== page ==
take a break.

August 14, 2017

Anyone who has an opinion about the over-usage of social media, but has multiple social media accounts, is a hypocrite. So add me to that list.

 

But after a month and six days with absolutely no social media usage (expect for Twitter because of my job), I feel like I’ve been on both sides of this arbitrary isle, and I have a better grip on what social media usage should look like for me.

 

I was hoping that blocking myself from my social accounts would make me more productive and self-aware. I was waiting for an “ah-ha” moment that would trigger a new lifestyle that would consist of a plant-based diet, regular yoga classes, and abstract art.

 

I would become one with the Earth.

 

There was no such epiphany.

Instead I diverted my time and energy into Candy Crush, re-vamping my Tumblr aesthetic, and playing geography games. I wasn’t any more or less productive without my social media, I simply found other mind-numbing substitutes to pass the time. Turns out, I didn’t miss the actual content of my Facebook, Instagram, or Snapchat. I just missed the idle activity that kept my thumbs occupied in dull moments.

 

What I did miss were my friends. I have never felt out of touch from my friends, even though I went home to California, and a lot of them stayed in D.C. for the summer. There was never a moment that we weren’t communicating with each other. But when I logged out of my accounts, I realized that a lot of how we communicate with one another was through Snapchat and Instagram. I knew what stupid sht they were doing because of Finsta, and although our group chat was always lit, I was suddenly disconnected from their individual, day-to-day lives. I missed all the dumb memes my roommate tags me in. Not physically seeing their faces for over a month was honestly so bizarre, and when we FaceTimed it was like I was diving into a memory of that person’s face.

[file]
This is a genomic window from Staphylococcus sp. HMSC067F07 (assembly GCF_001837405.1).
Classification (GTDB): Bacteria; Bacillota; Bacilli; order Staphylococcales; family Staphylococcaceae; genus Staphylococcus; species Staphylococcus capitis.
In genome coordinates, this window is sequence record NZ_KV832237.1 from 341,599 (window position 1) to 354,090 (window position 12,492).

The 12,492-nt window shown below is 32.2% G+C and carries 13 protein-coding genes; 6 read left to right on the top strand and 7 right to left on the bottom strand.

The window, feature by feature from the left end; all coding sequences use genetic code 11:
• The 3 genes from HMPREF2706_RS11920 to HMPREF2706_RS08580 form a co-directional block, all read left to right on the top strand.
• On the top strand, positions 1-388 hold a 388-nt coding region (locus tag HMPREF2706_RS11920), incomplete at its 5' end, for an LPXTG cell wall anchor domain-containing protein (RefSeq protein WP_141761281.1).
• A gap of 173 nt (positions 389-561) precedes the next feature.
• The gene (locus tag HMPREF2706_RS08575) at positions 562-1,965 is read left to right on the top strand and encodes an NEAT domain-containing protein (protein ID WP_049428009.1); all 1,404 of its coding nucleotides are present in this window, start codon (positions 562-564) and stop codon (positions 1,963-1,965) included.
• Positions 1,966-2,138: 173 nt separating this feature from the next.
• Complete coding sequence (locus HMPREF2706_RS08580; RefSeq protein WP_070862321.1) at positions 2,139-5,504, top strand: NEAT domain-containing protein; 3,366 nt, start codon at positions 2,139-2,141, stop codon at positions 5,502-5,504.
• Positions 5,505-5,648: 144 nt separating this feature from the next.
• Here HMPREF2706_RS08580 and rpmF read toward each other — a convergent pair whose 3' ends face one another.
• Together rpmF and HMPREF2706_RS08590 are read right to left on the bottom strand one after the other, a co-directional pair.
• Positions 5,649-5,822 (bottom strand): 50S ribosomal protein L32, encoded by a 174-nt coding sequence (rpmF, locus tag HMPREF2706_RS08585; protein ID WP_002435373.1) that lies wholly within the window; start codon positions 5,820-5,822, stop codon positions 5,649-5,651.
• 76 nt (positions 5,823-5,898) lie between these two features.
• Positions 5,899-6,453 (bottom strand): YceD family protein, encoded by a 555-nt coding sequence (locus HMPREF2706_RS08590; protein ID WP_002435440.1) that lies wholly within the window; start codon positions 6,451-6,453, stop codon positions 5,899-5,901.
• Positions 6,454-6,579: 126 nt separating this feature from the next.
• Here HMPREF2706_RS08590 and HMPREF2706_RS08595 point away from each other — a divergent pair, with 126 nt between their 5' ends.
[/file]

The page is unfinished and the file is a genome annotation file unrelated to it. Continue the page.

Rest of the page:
As much as we think that social media alienates us from the “real” world, it actually does quite the opposite. Life online is filtered, yes. But I don’t think that social media is the reason why we get so disconnected. Social media didn’t make me distracted, my brain does that on its own.

It’s all about the effort we put in maintaining our relationships with one another.

 

It takes effort to reach out to the people who are important to you. If you make an effort, it doesn’t matter if you have social media or not. I was really selfish – hoping that the lack of social media would make me better. But then I really started to appreciate my friends who text me, ask how I’m doing or what I did that day. Getting calls was a gift. I hope that from here on, I can be a better friend and a less selfish brat.

 

I subconsciously seek validation online, and I post daily on so many different platforms. If there’s one thing that I hope to take away from this is that validation from other people is overrated and unhealthy. Everyone’s going through something -- pictures that live on an app for 24 hours are not accurate representations of my life and who I am.

 

I’m making efforts to continue staying off of social media, and posting much less than before. I’ve been told that I use social media too much but who the heck cares, everyone is on social media, don’t let others judge your actions. If you’re on social media a lot cool! If you’re not, that’s cool too! But don’t judge other people that happen to be staring at Instagram while waiting in line.

 

Text your friends. Facetime them more. Call your grandma. Email your old professors. Follow food bloggers on Instagram. Take pictures, not Snapchats. Take care of your mind. Play Candy Crush. Can someone send me a life? Please.

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